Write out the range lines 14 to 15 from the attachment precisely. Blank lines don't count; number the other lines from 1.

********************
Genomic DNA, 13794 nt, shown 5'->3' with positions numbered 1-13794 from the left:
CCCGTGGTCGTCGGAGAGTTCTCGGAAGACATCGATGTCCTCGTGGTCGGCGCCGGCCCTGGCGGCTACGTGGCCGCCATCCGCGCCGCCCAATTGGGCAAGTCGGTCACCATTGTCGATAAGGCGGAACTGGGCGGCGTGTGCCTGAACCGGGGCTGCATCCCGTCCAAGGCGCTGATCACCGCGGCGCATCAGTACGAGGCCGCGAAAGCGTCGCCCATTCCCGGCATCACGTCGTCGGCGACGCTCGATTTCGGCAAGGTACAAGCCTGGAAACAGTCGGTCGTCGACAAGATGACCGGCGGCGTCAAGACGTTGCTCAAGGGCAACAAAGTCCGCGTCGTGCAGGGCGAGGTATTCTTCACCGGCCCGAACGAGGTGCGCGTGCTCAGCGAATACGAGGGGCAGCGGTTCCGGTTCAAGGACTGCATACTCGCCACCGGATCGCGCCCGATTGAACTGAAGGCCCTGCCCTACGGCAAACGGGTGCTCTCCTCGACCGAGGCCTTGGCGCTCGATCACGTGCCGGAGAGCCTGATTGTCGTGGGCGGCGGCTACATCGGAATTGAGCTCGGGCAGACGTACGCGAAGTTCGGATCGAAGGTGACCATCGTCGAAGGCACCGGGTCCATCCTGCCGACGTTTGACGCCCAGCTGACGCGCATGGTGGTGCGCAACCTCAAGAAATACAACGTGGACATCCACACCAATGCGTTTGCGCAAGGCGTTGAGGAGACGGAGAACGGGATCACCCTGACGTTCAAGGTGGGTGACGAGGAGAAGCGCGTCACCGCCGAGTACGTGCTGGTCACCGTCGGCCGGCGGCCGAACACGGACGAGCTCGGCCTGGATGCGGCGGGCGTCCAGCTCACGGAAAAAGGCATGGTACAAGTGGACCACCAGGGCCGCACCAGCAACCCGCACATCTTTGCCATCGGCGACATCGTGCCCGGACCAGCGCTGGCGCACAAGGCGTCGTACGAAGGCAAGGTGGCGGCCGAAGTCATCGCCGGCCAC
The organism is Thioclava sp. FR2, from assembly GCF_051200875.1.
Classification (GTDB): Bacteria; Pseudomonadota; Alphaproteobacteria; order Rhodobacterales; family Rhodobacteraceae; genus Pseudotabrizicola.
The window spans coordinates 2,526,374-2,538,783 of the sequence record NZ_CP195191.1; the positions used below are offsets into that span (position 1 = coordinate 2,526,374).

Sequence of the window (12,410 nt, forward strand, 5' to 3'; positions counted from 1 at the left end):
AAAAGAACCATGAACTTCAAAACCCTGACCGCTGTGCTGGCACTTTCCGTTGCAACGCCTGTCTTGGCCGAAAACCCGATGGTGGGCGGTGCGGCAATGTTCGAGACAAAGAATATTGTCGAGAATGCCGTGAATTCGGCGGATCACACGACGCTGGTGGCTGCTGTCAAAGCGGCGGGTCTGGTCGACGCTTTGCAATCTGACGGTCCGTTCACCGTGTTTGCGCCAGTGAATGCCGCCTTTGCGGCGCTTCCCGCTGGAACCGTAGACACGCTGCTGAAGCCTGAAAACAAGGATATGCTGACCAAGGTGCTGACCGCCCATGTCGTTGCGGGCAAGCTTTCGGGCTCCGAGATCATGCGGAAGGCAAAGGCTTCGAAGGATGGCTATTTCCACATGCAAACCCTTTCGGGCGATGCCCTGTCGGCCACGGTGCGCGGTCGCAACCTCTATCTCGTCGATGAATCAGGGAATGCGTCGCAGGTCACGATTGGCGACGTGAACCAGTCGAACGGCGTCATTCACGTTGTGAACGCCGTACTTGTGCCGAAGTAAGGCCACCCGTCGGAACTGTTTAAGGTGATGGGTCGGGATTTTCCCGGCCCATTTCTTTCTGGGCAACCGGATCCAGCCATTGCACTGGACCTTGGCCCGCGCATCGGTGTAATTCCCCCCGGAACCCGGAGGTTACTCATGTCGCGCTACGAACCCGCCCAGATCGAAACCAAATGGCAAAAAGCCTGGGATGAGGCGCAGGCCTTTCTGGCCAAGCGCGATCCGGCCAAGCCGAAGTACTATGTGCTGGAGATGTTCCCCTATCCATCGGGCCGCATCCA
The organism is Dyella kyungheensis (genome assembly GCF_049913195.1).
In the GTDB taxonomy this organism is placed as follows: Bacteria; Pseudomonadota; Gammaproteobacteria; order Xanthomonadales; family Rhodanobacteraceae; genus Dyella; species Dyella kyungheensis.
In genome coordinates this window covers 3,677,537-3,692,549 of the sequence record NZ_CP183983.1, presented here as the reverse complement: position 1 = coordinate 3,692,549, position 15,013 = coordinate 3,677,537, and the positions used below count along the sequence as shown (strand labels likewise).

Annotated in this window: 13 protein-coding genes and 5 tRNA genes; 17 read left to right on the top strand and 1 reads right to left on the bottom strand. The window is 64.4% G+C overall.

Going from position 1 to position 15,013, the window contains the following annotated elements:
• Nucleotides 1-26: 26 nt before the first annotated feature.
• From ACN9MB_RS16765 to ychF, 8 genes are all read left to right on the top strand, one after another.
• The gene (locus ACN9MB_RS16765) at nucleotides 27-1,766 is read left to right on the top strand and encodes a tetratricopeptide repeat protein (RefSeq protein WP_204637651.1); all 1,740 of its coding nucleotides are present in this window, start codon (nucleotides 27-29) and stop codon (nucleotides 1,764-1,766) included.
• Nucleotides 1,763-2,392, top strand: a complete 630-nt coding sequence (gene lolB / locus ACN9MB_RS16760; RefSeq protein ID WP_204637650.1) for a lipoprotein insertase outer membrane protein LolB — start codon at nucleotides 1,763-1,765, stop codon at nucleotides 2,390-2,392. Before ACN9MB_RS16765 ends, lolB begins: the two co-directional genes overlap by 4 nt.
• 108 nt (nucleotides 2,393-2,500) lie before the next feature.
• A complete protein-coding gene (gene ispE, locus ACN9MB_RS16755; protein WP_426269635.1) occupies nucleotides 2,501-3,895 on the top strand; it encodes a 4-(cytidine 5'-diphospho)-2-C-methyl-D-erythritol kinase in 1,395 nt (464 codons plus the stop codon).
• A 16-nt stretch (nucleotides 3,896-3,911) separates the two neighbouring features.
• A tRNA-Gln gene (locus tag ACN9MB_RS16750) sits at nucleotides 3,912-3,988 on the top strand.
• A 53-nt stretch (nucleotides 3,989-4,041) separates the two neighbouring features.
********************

• From ACN9MB_RS16765 to ychF, 8 genes are all read left to right on the top strand, one after another.
• The gene (locus ACN9MB_RS16765) at nucleotides 27-1,766 is read left to right on the top strand and encodes a tetratricopeptide repeat protein (RefSeq protein WP_204637651.1); all 1,740 of its coding nucleotides are present in this window, start codon (nucleotides 27-29) and stop codon (nucleotides 1,764-1,766) included.